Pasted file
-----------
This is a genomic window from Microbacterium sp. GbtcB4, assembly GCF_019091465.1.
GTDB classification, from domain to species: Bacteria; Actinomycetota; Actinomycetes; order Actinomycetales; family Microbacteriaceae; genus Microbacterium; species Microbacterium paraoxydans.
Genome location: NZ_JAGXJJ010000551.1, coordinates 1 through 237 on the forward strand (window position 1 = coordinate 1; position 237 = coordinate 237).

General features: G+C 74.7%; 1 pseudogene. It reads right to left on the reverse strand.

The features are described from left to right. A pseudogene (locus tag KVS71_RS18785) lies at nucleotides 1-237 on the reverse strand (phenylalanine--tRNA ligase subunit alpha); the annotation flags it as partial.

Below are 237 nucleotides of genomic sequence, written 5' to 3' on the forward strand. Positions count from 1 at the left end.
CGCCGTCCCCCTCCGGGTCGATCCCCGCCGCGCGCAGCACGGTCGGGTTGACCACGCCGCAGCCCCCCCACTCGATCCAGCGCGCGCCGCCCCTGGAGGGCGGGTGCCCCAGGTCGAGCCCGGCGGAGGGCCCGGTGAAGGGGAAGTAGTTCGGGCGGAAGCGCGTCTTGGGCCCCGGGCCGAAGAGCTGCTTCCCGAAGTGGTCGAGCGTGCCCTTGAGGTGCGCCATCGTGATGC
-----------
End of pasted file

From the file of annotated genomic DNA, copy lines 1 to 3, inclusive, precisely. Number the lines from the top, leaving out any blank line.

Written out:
This is a genomic window from Microbacterium sp. GbtcB4, assembly GCF_019091465.1.
GTDB classification, from domain to species: Bacteria; Actinomycetota; Actinomycetes; order Actinomycetales; family Microbacteriaceae; genus Microbacterium; species Microbacterium paraoxydans.
Genome location: NZ_JAGXJJ010000551.1, coordinates 1 through 237 on the forward strand (window position 1 = coordinate 1; position 237 = coordinate 237).